Typology and case studies of the inclusive–exclusive distinction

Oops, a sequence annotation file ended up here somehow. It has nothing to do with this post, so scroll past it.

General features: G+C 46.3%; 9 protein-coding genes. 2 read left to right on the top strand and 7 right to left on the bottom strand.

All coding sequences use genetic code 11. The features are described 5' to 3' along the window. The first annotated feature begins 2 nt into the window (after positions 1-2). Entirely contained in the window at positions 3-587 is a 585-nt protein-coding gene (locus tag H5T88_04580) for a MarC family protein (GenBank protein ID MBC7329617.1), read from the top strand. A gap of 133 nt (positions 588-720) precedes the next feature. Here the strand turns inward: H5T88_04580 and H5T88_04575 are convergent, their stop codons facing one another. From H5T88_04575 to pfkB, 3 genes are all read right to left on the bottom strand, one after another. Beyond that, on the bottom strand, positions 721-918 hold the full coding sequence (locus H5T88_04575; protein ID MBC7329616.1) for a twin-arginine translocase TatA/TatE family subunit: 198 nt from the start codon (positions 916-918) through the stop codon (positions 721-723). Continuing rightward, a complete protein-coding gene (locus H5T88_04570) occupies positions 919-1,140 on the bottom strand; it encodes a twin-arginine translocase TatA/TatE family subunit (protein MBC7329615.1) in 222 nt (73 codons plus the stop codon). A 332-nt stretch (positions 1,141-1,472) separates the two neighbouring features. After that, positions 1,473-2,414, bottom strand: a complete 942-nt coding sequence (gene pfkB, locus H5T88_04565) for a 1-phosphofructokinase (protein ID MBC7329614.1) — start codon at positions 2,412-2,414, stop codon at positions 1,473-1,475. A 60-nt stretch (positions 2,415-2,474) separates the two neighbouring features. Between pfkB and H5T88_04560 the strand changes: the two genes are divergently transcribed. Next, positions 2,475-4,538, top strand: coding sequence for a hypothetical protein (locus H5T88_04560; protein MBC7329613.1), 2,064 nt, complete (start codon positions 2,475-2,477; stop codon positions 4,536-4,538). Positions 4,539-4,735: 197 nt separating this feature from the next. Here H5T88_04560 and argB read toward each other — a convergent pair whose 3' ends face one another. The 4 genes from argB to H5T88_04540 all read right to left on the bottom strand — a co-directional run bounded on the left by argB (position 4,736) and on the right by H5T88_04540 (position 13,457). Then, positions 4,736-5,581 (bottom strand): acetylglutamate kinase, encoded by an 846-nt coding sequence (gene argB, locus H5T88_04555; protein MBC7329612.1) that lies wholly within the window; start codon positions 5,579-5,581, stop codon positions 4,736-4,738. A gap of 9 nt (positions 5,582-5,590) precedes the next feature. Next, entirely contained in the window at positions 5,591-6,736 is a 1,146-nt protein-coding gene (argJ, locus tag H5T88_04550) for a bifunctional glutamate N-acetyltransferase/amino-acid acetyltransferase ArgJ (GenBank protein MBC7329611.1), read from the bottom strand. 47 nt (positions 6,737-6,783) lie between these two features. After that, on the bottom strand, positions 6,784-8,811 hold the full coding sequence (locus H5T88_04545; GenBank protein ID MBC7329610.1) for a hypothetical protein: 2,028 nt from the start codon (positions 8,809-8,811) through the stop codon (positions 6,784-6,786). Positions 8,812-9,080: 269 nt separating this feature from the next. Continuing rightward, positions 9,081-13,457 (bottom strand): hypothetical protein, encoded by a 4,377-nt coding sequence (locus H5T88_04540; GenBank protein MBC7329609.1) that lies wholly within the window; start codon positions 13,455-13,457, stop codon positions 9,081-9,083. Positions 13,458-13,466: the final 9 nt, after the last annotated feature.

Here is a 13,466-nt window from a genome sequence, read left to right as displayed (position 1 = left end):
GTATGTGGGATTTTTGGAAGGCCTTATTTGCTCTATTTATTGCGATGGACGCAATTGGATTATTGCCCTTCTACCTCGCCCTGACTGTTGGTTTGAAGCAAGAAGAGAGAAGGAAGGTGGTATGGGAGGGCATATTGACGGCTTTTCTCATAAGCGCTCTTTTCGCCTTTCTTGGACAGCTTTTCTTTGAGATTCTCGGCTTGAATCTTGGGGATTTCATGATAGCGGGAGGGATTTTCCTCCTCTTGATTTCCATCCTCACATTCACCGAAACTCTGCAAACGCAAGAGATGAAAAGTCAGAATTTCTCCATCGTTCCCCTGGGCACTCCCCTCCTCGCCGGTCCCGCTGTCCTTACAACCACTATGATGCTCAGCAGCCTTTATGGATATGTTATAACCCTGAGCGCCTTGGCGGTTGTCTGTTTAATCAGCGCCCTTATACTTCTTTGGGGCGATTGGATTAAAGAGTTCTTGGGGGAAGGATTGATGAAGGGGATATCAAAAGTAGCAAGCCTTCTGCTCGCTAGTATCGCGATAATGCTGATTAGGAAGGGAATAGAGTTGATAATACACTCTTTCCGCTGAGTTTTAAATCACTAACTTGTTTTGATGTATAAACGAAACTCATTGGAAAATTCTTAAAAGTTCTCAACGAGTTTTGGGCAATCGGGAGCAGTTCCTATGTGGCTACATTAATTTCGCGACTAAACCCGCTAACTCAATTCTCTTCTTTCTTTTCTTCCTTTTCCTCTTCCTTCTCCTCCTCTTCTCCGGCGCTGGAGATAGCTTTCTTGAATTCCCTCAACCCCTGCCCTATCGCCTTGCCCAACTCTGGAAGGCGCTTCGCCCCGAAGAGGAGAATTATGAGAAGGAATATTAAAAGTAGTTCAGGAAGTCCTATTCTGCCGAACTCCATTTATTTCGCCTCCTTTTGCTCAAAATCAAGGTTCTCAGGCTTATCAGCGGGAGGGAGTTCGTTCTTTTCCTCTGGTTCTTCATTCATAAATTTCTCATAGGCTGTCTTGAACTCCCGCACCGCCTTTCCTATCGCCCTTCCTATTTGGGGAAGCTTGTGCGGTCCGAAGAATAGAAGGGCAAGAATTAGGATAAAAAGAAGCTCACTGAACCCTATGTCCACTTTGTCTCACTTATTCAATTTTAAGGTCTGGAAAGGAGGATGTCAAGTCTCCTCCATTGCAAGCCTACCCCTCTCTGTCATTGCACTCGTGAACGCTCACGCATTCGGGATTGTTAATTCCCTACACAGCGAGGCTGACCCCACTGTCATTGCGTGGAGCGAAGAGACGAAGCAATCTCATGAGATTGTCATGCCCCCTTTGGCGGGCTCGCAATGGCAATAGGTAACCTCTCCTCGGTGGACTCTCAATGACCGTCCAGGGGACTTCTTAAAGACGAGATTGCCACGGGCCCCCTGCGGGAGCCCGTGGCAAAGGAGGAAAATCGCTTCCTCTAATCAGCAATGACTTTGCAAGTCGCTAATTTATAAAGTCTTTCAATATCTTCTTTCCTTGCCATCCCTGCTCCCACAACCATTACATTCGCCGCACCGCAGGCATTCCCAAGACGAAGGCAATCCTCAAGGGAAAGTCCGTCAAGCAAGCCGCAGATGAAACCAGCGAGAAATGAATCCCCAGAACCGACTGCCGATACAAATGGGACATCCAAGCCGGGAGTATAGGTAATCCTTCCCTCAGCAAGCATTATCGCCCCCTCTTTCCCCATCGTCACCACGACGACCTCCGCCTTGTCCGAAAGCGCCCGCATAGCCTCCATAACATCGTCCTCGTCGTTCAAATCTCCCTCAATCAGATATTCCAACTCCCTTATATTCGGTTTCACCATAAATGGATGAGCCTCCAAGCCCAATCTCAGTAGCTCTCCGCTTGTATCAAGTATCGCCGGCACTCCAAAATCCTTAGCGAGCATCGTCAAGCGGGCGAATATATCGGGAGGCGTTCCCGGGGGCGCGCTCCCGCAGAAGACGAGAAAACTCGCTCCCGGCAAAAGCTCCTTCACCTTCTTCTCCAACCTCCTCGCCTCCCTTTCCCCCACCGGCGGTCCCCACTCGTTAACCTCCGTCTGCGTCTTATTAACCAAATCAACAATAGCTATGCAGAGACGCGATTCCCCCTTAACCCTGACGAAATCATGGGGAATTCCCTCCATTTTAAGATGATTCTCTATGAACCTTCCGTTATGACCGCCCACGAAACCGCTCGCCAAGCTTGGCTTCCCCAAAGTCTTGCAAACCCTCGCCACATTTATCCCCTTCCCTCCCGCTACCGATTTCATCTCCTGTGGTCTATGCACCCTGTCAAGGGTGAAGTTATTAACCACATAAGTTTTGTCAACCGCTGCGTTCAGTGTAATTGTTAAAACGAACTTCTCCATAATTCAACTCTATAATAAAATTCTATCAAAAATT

This book presents a collection of papers on <i>clusivity</i>, a newly coined term for the inclusive–exclusive distinction. Clusivity is a widespread feature familiar from descriptive grammars and frequently figuring in typological schemes and diachronic scenarios. However, no comprehensive exploration of it has been available so far. This book is intended to make the first step towards a better understanding of the<b> </b>inclusive–exclusive opposition, by documenting the current linguistic knowledge on the topic.<br />The issues discussed include the categorial and paradigmatic status of the opposition, its geographical distribution, realization in free vs bound pronouns, inclusive imperatives, clusivity in the 2nd person, honorific uses of the distinction, etc. These case studies are complemented by the analysis of the opposition in American Sign Language as opposed to spoken languages. In-depth areal and family surveys of clusivity consider this opposition in Austronesian, Tibeto-Burman, central-western South American, Turkic languages, and in Mosetenan and Shuswap.